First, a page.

I’d like to call your attention to my latest detailed review, this time a tale of two early Oscar-potential-buzzers from two well-respected directors featuring some notable actors, one of which, Clint Eastwood’s American Sniper, did grab six Oscar noms (Best Picture, Actor, Adapted Screenplay, Editing, Sound Mixing, and Sound Editing) in anticipation of that upcoming Feb. 22 ceremony and is burning up the box-office (over $250 million in domestic ticket sales after six weeks in release, which according to Box Office Mojo makes it #6 and still climbing for 2014 movies—even though only one of those six weeks was part of last year’s calendar) while the other, A Most Violent Year, comes from another acclaimed director, J.C. Chandor (with nowhere near the legacy of Eastwood, although his previous films, Margin Call  and All Is Lost , were both critically acclaimed), but received no recognition from the Academy of Motion Picture Arts and Sciences nor much from the paying public (with not quite $3 million in domestic receipts despite being in theatres for 5 weeks), yet the critical community is very supportive of it, even more so than American Sniper.
Certainly … Sniper is more in the news than … Violent Year as some praise this depiction of expert marksman Chris Kyle’s patriotic fervor and his 160 confirmed kills during four tours of the war in Iraq (with up to 255 deaths claimed by his supporters) while others loudly condemn the film as a pro-war celebration glorifying what some say are vicious attitudes toward Iraqis by Kyle as well as unsubstantiated, ego-driven lies about his career in his autobiography which served as a chief source for this script (you can get a sampling of both sorts of opinions in links contained in my review noted above). Director Eastwood says simply that his intention was to make an anti-war statement, depicting the trauma that unnerves even a dedicated soldier such as Kyle, so I’ll leave it to you as to what interpretation of these events is most appropriate. A Most Violent Year (referring to the 1981 crime wave in NYC, which fortunately for me came about a decade after I moved away from my brief attempt to take a bite of the Big Apple) is fictional but based on the realities of known collusions between businessmen and mobsters, often taking everyone else around them—including union truck drivers and district attorneys—down into their miserable manipulations of American commerce. There’s not much actual violence on the screen here, just the constant threat of it as an aspiring home-heating-oil mogul and his wife (played marvelously by Oscar Isaac and Jessica Chastain—she could easily be on the Oscar list for Best Supporting Actress in place of Laura Dern or Keira Knightly, despite their solid performances) face pressures from both inside and outside the law.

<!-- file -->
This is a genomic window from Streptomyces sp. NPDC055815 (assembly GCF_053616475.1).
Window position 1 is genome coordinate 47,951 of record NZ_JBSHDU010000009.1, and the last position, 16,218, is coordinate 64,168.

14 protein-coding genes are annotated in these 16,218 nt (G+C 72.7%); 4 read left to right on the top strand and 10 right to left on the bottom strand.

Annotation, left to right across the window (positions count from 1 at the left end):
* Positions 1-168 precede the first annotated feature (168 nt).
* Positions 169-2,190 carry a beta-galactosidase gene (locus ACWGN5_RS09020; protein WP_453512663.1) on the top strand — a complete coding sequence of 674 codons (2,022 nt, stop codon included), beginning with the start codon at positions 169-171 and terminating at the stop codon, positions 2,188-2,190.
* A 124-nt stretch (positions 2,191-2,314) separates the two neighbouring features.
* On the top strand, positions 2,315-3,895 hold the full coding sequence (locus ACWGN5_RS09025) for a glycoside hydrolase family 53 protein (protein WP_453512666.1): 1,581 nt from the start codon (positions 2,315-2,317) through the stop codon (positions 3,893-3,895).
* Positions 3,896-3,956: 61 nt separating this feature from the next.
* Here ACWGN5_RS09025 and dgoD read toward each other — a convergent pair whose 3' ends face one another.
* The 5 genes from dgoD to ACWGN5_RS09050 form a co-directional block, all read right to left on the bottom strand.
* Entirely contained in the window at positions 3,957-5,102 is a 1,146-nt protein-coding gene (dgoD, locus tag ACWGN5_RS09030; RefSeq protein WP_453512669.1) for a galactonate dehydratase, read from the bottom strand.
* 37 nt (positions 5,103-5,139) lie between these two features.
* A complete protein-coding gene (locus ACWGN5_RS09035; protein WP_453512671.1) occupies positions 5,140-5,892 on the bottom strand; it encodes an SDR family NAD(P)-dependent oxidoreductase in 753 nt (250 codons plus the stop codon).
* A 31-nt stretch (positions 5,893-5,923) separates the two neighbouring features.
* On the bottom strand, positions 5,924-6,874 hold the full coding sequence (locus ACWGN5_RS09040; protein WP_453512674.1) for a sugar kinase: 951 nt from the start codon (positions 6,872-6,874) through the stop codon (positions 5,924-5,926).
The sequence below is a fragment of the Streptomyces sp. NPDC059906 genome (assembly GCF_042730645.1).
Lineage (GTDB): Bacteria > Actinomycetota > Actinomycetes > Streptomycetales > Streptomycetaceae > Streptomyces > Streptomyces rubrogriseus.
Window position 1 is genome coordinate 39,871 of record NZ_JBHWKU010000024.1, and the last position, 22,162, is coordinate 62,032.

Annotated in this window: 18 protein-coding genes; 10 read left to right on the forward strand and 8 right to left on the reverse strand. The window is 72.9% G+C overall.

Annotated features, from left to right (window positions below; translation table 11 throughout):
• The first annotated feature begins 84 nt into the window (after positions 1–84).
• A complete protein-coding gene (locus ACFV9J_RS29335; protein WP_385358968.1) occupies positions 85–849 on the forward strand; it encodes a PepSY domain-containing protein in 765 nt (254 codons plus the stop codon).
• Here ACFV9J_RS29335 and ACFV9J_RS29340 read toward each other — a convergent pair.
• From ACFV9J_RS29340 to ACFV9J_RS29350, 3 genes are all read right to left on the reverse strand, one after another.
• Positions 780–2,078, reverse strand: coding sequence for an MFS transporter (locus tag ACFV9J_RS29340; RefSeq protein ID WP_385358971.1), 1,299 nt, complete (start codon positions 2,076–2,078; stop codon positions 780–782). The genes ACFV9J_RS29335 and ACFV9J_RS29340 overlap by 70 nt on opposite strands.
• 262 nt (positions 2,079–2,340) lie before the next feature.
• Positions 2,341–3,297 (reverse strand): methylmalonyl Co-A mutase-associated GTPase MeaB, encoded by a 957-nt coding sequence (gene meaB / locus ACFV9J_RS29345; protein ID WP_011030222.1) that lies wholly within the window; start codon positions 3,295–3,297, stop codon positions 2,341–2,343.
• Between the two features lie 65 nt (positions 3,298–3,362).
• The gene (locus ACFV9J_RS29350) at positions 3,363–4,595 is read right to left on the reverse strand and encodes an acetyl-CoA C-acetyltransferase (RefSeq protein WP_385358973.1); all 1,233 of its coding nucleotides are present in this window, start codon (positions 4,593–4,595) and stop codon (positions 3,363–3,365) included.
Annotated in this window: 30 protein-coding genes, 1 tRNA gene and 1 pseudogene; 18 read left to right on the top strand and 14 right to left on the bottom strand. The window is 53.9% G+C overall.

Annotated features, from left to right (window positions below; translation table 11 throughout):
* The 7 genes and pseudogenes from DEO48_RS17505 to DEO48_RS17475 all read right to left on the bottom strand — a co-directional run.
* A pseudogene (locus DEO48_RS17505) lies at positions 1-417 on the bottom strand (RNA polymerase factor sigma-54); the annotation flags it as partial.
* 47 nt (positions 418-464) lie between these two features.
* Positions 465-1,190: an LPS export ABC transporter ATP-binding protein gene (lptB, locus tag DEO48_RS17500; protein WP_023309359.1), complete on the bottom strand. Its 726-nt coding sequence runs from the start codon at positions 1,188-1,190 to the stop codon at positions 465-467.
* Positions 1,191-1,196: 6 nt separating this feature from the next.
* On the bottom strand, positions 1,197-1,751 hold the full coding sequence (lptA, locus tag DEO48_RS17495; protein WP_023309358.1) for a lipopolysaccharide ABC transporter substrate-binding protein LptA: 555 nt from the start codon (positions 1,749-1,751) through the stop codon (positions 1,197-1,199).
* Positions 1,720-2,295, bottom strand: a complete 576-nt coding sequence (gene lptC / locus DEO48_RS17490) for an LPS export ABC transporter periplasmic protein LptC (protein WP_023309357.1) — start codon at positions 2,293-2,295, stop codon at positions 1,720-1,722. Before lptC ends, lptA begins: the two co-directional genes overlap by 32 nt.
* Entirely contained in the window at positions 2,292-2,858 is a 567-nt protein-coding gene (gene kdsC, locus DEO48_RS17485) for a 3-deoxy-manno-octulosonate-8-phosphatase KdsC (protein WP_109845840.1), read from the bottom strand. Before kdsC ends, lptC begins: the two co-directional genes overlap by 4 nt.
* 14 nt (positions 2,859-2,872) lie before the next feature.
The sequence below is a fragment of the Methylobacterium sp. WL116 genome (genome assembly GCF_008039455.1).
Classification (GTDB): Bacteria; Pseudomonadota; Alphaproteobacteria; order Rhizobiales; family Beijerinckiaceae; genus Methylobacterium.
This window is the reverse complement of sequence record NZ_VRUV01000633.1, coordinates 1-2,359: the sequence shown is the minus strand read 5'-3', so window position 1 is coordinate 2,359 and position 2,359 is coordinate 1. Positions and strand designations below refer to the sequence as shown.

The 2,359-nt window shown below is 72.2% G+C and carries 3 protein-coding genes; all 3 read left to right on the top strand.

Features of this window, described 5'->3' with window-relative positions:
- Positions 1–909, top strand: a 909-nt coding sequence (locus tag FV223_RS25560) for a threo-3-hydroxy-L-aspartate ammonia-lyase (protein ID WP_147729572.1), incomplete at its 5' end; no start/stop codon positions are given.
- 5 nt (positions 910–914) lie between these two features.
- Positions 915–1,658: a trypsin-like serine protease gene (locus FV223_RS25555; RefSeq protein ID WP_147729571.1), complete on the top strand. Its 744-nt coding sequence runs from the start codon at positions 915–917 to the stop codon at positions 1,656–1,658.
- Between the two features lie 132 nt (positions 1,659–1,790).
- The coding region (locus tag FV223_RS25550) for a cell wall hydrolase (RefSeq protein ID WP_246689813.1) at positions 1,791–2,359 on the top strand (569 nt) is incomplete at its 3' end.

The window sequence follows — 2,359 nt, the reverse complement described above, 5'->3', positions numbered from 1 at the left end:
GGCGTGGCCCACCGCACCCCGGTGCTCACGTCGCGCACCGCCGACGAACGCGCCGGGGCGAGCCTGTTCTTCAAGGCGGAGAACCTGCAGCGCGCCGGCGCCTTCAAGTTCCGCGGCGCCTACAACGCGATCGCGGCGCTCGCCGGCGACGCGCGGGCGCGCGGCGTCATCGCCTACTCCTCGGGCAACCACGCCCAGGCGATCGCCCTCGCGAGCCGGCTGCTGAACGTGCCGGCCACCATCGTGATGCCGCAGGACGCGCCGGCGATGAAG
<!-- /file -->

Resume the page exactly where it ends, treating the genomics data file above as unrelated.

I liked both of these films and highly recommend them while they’re still available. Comments on any of this are welcome here, at my blog review site, at the LinkedIn Movie Addicts or World Cinema Critics discussions, or sent directly to me at email@example.com.
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